Hot answers tagged

14

When you close the PowerShell.exe process, the memory is freed. If you need to dispose objects to keep memory pressure down (important in production environments or if you're looping over all sites/webs), make sure to dispose. If not, you don't need to worry about disposing. The reason why we're so crazy about disposing in the first place is ...


11

Use of objects, such as SPWeb or SPSite, in PowerShell requires a proper memory management. Get commands dispose of these objects immediately after the pipeline finishes, but by using SPAssignment, you can assign the list of objects to a variable and dispose of the objects after they are no longer needed. Here is an example of usage of SPAssignment object, ...


9

In first case SPWeb web = site.RootWeb; SPWeb does not need to be disposed as SPWeb is retrieved from RootWeb. However, in second case SPWeb needs to be explicitly disposed. Mere disposal of SPSite is not enough. So the code should look like: using (SPSite site = new SPSite(SPContext.Current.Web.Url)) { using (SPWeb web = site.OpenWeb()) { } } ...


7

There is no need to dispose of objects using the Client Object Model with JavaScript because it handles the memory management for you. For more information on JavaScript memory management check out this article: https://developer.mozilla.org/en-US/docs/JavaScript/Memory_Management


7

I'm guessing that you are using a regular PowerShell session, probably with the SharePoint snapp-in loaded. And not the 'SharePoint Management Shell'. With a regular powershell session each command is executed with-in its own thread. And disposable objects, like SPWeb, are automatically disposed on the end of a thread. Thus what could happen is that the ...


6

Just to clarify on what you said with that statment, An earlier version of this article recommended that the calling application should dispose of the SPWeb.ParentWeb. This is no longer the official guidance. The dispose cleanup is handled automatically by the SharePoint framework. to my understanding: from where you start the spweb object within ...


5

No, you don't need to dispose the properties, neither you need to dispose the SPWeb or SPSite object, returned using SPItemEventProperties.ListItem Reason: The SPItemEventProperties class internally implements the Dispose() method itself. How: Let's have a look at the source code of the SPItemEventproperties class using the Reflector, to make sure we are ...


5

It got nothing to do with database, when you create a new object it reserves some space or memory in RAM. It is per object, for example when you use SPSite site = new SPSite(URL);it creates a object SPSite in memory. There was a scenario when I had to go through hundred of sub-webs of a site collection and I forgot to dispose SPWeb and it crashed development ...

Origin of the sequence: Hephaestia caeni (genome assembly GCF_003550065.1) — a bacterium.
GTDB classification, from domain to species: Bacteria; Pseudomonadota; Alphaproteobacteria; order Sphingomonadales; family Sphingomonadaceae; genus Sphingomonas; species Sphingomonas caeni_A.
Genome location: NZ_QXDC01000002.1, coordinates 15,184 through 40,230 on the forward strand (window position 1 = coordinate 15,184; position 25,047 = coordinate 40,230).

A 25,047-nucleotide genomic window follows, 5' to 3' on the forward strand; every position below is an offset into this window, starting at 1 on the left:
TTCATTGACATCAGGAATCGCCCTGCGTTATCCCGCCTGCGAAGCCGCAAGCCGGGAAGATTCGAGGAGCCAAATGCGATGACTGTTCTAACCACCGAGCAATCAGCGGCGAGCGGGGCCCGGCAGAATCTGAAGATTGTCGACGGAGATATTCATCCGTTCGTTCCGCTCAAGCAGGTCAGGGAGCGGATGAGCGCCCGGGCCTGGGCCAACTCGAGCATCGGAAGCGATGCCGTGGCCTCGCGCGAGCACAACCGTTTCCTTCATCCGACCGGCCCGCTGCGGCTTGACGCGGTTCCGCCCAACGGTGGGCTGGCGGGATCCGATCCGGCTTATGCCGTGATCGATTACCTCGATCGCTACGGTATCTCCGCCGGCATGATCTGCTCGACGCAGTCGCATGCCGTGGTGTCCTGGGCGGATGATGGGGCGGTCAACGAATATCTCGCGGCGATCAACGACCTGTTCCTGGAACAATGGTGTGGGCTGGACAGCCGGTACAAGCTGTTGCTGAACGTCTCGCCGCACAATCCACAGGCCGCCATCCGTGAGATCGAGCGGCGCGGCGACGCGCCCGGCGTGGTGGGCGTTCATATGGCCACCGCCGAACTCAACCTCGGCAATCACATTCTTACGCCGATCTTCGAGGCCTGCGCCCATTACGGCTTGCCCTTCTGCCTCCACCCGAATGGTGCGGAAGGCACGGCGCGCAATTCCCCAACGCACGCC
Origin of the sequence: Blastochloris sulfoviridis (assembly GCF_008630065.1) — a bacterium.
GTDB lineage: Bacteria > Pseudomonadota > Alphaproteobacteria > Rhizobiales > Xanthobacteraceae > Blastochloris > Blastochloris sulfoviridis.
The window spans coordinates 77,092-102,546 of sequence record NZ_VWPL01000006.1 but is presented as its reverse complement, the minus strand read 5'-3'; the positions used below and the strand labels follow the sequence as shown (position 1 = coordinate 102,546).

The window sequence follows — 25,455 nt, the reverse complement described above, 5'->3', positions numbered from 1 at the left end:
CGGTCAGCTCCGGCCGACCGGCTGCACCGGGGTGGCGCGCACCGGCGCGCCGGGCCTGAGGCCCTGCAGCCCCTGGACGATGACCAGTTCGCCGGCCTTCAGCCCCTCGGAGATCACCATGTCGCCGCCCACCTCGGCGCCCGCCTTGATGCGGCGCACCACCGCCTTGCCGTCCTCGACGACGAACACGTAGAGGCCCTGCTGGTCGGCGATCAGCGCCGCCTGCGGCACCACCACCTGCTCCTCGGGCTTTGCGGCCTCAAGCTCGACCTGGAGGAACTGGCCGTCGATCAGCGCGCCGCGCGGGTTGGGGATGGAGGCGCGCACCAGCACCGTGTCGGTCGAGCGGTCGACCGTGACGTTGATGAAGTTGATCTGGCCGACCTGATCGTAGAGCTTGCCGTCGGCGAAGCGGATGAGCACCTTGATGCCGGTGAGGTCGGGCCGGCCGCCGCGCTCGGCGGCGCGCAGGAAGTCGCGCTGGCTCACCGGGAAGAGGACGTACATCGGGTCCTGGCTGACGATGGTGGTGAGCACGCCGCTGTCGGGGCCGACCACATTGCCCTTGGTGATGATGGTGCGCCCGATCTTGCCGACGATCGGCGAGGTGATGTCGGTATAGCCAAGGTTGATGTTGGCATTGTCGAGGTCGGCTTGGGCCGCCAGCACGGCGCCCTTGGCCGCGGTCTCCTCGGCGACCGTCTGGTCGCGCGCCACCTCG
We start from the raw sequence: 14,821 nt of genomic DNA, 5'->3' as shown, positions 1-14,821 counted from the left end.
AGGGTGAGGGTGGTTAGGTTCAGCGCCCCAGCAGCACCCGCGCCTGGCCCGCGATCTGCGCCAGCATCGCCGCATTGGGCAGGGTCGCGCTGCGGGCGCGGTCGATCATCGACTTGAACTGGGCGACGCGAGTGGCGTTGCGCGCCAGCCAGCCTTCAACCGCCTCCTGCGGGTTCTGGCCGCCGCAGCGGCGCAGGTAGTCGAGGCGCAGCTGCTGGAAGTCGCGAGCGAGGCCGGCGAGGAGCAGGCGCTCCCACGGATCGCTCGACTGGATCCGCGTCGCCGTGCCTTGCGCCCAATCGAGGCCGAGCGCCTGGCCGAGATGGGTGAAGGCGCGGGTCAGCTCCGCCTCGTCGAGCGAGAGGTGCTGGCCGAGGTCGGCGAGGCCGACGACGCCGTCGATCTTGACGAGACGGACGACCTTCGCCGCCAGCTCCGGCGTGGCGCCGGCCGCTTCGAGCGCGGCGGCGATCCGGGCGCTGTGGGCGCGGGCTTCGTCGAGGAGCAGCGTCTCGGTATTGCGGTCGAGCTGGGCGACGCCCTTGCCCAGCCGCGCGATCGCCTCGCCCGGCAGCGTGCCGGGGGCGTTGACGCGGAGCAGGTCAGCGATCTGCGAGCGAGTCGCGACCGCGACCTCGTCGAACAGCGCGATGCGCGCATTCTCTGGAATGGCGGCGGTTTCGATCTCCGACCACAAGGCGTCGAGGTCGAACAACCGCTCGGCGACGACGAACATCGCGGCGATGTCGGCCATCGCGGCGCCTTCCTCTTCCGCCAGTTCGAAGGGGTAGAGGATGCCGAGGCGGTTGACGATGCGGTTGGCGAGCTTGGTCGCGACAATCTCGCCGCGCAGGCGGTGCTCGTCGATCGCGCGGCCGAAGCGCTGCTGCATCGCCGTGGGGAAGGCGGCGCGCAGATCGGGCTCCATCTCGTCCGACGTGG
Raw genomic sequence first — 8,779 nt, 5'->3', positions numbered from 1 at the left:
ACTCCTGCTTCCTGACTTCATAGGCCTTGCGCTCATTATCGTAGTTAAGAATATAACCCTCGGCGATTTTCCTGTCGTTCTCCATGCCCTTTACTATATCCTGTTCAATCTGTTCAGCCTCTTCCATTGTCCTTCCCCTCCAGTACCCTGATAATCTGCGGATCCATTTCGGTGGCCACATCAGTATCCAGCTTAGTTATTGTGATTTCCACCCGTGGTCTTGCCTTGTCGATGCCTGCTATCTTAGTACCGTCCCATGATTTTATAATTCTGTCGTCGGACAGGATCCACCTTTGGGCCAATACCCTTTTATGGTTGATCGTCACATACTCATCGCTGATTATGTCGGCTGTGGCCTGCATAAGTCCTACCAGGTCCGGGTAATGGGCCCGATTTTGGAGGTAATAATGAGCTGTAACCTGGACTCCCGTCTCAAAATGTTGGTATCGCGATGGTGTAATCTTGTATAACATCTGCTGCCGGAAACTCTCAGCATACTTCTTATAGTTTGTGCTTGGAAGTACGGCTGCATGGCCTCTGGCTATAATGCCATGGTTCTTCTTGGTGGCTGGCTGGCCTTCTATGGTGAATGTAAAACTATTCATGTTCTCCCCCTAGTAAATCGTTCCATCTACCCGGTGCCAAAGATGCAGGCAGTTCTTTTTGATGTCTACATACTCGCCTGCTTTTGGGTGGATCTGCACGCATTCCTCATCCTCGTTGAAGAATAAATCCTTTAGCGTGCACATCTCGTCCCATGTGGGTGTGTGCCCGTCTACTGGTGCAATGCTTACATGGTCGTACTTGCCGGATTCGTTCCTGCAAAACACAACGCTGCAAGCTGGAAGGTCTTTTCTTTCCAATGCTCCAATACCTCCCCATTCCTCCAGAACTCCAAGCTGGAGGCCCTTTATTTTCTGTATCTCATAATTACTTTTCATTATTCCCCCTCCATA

5

No your code isn't leak safe. It'll leak all of the SPSites and SPWebs You need to add a dispose of each SPWeb and SPSite like this: SPSiteCollection siteCollection = webApp.Sites; foreach (SPSite site in siteCollection) { SPWebCollection webCollection = site.AllWebs; foreach (SPWeb web in webCollection) { SPFeature feature = web....


5

It looks like you are writing a server-side object model code in your custom application page that uses SPSite or SPWeb objects but you didn't dispose these objects and this is cause wasting system resources. so try to dispose these objects to release its allocated memory as the following: To dispose SPWeb object, it's preferred to use Using statement as ...


4

No. If you do, you might actually get an error, because the using statement under "TheCallingFunction" would call dispose on "web" after "DoSomethingRad" already called "Dispose()". As a rule of thumb, you have to look at your public method as a black box that just does what you expect it to do. To follow the Single-Responsibility Principle just do "...


4

Yes, SPSite needs to be disposed But you can handle the disposal of SPSite through the enumerator using the extension method (see below): static class Extensions { public static IEnumerable<SPSite> AsSafelyDisposed(this SPSiteCollection sites) { foreach (SPSite site in sites) { try ...


4

According to the Bible of SharePoint IDisposable objects, Best Practices: Using Disposable Windows SharePoint Services Objects: SPWeb.ParentWeb Property Updated Guidance An earlier version of this article recommended that the calling application should dispose of the SPWeb.ParentWeb. This is no longer the official guidance. The dispose cleanup is handled ...


4

No, you should not use a using as you're not instantiating the object - you're getting a reference to an existing object. Let the event receiver handle the life cycle of its own objects.


4